NEW YORK—Sabin Howard is in the throes of a monumental task. The master sculptor has to conceptualize a horrific slice of history and then translate it into a sculptural form that is engaging and worthy of honoring incredible sacrifice.
“It’s pretty epic when you lose 10,000 people every hour,” he said.
Nearly a year ago, Howard and the young visionary architect Joe Weishaar won the U.S. World War I Centennial Commission‘s competition to create a national memorial at Pershing Park in Washington, with views to the White House.
During the last five months of the U.S. involvement, which effectively ended the war, more than 53,000 U.S. soldiers died. Overall, after 1,560 days of fighting, more than 16 million lives, military and civilian, were lost worldwide.
The commission is looking to raise $50 million in private funds for the National World War I Memorial and hopes to inaugurate it on Nov. 11, 2018, the 100th anniversary of the end of the war.
Howard envisions a visual narrative of World War I that will help people contemplate our shared humanity, for many generations to come. He called his in-progress design “a soldier’s journey.”
“I’ve redesigned the whole thing at least a dozen times,” he said, looking at a long scroll of photographs on his studio floor in the Bronx in September. It showed models in dynamic poses, wearing World War I uniforms from 100 years ago.
He’s had several sessions with models. He directs them to move in slow motion and takes photographs of the poses, gestures, and expressions he wants to convey. From the photographs, he makes sculptural-looking drawings as references for a three-dimensional maquete (scaled model), from which the actual monument will be created.
Currently, he’s working on the blueprint for his latest redesign of the memorial: an 81-foot-long bas-relief depicting about 40 figures, to be cast in bronze. In terms of scale, it’s nearly two-thirds the length of Michelangelo’s Sistine Chapel ceiling, and it will be the largest figurative sculpture created in the United States and Europe since the Albert Memorial in London was completed 144 years ago.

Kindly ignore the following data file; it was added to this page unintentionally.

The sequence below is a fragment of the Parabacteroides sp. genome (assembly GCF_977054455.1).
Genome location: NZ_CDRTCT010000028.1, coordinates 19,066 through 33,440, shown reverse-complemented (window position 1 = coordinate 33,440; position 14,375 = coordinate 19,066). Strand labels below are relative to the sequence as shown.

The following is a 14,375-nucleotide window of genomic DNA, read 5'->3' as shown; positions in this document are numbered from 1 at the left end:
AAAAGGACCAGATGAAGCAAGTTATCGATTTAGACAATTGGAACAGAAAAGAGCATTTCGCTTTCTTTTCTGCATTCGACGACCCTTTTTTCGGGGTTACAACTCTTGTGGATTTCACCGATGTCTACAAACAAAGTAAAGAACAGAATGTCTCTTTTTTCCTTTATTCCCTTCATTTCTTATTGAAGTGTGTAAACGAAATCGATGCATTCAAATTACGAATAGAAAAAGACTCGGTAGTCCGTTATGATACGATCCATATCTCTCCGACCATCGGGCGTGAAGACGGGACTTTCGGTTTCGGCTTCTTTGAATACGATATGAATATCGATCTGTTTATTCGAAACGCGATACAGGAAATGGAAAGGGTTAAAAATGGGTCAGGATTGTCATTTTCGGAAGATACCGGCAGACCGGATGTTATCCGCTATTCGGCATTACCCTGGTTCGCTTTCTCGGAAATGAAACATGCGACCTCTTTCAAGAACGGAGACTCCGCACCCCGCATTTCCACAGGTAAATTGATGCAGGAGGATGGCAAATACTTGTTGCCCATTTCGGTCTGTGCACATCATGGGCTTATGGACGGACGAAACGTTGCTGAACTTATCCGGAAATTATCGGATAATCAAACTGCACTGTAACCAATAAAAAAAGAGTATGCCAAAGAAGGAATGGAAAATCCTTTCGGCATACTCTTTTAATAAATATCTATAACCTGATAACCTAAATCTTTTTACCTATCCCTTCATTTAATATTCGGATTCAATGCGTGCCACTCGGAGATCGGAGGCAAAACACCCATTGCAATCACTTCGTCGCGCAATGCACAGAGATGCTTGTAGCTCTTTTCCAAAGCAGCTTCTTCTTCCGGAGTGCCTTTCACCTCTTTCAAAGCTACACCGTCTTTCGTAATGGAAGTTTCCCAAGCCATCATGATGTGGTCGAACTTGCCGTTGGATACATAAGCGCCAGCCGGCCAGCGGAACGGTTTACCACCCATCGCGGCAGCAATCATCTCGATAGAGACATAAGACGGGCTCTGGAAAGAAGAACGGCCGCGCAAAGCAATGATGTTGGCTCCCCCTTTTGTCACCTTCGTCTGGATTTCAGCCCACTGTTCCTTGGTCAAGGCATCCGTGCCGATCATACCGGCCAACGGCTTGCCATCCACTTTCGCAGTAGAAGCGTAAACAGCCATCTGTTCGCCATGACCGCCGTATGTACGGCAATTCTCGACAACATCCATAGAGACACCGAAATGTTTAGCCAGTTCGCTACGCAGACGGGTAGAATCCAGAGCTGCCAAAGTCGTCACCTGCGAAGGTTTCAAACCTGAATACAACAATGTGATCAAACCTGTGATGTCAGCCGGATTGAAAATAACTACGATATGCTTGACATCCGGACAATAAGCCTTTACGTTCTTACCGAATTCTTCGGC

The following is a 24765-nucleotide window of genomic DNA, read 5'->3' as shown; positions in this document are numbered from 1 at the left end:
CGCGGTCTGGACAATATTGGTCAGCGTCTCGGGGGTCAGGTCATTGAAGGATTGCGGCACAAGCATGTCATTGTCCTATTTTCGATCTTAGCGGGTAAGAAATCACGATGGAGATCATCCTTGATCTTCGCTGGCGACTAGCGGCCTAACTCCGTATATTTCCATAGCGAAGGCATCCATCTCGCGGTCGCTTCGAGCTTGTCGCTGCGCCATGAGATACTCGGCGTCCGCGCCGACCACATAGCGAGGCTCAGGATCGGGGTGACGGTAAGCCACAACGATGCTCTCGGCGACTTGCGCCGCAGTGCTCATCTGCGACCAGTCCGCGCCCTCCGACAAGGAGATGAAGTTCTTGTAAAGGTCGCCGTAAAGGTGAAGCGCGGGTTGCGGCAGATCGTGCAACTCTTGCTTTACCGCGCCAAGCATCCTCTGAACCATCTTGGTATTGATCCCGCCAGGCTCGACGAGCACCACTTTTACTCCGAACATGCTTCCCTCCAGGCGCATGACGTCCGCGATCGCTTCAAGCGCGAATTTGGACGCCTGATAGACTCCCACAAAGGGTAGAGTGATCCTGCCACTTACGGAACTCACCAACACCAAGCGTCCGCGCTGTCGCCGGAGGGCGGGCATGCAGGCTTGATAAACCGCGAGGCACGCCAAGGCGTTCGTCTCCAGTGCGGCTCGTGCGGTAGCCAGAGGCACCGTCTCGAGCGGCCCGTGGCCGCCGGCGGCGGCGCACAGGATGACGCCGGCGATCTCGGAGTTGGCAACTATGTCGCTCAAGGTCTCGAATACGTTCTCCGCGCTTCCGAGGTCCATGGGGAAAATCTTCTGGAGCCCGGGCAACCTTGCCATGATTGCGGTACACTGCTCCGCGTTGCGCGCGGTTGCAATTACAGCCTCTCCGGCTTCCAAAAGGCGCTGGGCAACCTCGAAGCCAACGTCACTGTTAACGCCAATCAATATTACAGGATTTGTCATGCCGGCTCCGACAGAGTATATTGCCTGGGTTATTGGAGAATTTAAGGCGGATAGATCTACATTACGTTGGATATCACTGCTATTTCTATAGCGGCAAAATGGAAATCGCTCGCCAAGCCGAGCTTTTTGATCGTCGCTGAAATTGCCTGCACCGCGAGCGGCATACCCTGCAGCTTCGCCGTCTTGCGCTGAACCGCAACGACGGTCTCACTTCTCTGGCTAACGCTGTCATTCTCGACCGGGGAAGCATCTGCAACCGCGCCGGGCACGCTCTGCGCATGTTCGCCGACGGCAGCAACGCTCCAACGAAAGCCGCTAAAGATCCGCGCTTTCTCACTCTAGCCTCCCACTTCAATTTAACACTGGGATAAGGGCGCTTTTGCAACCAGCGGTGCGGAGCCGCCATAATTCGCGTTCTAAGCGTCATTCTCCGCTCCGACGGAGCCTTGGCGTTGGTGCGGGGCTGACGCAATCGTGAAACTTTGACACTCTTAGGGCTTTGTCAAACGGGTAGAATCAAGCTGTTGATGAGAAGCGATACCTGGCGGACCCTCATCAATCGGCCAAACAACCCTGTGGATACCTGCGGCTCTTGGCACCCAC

The architect, Weishaar, already went through several redesign rounds with the commission and various government regulatory agencies (including the Commission of Fine Art, the National Capital Planning Commission, and the National Park Service) to more or less finalize the park’s design, which includes a reflective pool.
Now it’s Howard’s turn to respond to all of the feedback from the agencies for the sculptural element of the monument. So far, the commission has approved a design concept, but the final plans are still subject to change before final approval from all of the agencies.
“This is all in process,” he said, showing the revised drawings he made from the photographic scroll. “But the general idea has stayed the same. You have a family, civilian life; then transition or entry; the battle scene at the center; the cost of war; and then the exit.”
In the drawing, the soldier’s daughter serves as the bookends to the story. The soldier leaves his family to go to war, gets wounded in combat, loses his mind, and then fights an uphill battle to finally return to his family.
A pile of helmets represents his dead comrades. On the far right of the wall, his daughter holds a helmet upside down and looks into it as if it is a vessel. “She holds history in her hands and looks into the future. The helmet is like the crystal ball. That’s the metaphor. World War I was the segue to World War II,” Howard explained.